A drone from the Unmanned Systems Research Laboratory (USRL) of The Cyprus Institute played a pivotal role in the detection and extinguishing of a fire, before it could spread and cause incalculable damage.
In particular, as part of an observational flight, a USRL drone located a fire in the area of Orounda, and alerted the fire department, which dispatched a fire truck that rushed to the scene under the constant guidance of the drone, and extinguished the fire within a few minutes, preventing it from spreading to the surrounding rural areas.
The incident, captured in the video below, was taken by the camera on the USRL drone and demonstrates the operational capability for detecting and dealing with outbreaks that could otherwise develop into catastrophic fires.
The observational flight took place within the cooperation framework and close collaboration of The Cyprus Institute and the Department of Forests, on the use and development of unmanned systems (drones) for the detection of fires. The use of drones provides aerial surveillance and detection of the extent of the fire as well as the timely warning of firefighters and guidance on the ground during the operation.
The USRL Laboratory is part of the Center of Excellence for Climate and Atmospheric Research in the Eastern Mediterranean and the Middle East (CARE-C) of The Cyprus Institute, and specializes in the research and development of unmanned aerial systems and technologies.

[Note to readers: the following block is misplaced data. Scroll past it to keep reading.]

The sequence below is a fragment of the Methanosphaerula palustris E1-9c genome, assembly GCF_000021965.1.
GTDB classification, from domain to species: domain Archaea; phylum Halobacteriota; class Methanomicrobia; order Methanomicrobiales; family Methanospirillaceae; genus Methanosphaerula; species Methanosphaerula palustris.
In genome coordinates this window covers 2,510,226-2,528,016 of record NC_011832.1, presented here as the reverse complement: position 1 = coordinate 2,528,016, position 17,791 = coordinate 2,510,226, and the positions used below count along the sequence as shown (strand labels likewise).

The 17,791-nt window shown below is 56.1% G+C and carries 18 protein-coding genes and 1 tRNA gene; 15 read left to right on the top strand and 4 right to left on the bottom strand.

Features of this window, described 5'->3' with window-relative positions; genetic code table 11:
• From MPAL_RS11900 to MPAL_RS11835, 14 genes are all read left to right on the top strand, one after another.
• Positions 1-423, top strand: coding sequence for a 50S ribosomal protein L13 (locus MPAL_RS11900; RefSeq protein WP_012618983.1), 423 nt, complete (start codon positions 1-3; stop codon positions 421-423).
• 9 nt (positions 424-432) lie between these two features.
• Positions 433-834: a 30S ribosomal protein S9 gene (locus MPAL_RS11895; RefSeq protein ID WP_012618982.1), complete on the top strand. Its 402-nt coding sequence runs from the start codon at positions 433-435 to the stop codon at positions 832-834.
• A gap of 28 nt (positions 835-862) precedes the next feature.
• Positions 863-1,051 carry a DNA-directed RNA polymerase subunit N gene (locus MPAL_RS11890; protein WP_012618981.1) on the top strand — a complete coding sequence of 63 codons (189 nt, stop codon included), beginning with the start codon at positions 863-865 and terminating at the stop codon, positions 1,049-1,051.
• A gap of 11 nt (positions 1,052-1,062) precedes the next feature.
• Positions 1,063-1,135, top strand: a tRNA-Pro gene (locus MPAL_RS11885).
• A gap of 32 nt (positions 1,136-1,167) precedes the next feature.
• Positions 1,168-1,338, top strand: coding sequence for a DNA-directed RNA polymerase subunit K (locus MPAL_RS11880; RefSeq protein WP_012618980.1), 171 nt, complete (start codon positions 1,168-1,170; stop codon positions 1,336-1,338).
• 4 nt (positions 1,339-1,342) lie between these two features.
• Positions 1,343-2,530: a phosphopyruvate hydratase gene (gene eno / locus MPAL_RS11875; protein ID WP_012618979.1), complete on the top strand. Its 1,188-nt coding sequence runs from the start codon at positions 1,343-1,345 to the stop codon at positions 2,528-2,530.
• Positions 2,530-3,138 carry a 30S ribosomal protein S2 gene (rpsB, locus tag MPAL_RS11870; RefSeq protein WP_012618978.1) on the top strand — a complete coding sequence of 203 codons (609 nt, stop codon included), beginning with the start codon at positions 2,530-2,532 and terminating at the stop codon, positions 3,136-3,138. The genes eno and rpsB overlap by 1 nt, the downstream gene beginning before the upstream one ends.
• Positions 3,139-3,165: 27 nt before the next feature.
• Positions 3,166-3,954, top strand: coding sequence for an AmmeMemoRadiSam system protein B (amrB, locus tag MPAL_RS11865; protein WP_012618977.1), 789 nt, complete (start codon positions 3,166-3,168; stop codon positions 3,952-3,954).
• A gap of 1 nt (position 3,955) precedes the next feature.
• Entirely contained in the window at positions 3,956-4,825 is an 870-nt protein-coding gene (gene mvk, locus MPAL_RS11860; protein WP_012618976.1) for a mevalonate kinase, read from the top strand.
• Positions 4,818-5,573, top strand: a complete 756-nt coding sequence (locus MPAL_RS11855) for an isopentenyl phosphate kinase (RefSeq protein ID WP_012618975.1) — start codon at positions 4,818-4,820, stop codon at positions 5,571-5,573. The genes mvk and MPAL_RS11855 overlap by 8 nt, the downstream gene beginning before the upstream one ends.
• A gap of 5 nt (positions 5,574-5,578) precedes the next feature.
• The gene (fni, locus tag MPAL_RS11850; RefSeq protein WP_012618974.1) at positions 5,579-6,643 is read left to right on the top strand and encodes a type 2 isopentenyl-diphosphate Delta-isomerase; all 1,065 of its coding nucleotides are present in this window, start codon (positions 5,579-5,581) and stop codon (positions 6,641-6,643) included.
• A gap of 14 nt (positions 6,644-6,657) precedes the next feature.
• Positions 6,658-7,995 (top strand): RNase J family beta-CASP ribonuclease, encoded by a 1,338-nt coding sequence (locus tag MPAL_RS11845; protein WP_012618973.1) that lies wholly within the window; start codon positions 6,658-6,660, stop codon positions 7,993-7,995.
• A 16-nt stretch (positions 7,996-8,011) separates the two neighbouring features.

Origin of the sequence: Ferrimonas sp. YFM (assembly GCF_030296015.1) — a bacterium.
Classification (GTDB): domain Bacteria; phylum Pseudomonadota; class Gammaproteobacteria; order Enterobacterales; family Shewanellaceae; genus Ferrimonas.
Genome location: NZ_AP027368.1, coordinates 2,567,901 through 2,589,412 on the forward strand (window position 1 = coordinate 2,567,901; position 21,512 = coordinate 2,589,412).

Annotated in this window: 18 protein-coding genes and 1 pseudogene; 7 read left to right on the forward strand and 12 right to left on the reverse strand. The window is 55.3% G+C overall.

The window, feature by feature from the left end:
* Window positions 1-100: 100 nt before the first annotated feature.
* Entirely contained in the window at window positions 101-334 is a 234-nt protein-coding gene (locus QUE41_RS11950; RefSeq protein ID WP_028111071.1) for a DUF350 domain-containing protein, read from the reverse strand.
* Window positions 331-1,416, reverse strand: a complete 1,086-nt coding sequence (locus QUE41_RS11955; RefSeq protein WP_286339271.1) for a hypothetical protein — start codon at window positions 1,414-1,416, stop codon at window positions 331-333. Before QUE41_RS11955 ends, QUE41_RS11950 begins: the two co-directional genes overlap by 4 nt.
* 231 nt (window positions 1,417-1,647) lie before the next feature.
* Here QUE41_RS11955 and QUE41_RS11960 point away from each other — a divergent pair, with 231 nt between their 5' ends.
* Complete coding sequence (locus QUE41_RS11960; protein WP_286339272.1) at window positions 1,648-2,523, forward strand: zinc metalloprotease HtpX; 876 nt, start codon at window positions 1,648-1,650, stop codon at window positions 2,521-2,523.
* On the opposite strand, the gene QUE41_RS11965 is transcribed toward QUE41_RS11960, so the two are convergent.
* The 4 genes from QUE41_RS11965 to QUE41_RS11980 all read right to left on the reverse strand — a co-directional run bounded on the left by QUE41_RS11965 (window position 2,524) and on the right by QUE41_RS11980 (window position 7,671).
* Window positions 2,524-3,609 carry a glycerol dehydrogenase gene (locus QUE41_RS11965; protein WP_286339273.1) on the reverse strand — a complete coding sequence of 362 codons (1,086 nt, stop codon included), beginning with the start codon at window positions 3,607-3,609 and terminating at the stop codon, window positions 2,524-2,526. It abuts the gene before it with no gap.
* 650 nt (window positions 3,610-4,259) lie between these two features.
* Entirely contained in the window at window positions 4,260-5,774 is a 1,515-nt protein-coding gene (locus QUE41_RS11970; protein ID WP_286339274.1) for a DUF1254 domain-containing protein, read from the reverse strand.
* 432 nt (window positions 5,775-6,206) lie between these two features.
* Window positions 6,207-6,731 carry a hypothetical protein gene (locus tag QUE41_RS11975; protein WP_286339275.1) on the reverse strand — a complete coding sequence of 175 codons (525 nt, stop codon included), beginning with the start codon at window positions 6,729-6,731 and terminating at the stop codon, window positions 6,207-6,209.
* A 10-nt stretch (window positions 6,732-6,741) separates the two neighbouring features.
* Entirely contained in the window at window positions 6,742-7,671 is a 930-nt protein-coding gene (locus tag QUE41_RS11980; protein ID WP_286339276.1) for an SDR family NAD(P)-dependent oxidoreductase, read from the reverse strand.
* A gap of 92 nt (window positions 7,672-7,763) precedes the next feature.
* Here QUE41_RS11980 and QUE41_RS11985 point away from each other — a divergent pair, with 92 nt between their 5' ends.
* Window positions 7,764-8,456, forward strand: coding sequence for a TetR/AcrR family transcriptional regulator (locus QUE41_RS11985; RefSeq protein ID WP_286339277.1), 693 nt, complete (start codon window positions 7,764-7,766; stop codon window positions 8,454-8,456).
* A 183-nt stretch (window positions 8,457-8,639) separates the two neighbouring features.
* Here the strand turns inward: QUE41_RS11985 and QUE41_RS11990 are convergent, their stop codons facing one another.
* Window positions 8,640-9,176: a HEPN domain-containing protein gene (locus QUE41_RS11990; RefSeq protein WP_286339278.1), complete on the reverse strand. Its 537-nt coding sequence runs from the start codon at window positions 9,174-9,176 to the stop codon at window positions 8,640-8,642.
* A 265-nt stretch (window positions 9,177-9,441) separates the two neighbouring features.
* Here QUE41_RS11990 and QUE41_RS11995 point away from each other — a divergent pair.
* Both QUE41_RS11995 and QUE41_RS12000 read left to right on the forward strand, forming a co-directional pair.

USRL has unique know-how in the development of small, lightweight and cost-effective drones with automatic take-off and landing capabilities that carry video / thermal cameras. The drones have been optimized for the development of environmental surveillance systems, which makes them ideal for continuous surveillance and fire protection of inaccessible areas in any weather conditions. Their in-house development has significant advantages over similar commercially available drones, as it includes the complete construction of mechanical components and electronic and software systems with zero dependence on third parties, and allows for the optimal adaptation of drones to the specific task at hand.
Such activities are of the utmost importance for Cyprus, which is projected to be affected sooner and more intensely by climate change compared to other parts of the world, with extreme weather events and high temperatures affecting the island and further increasing the already high risk of fires.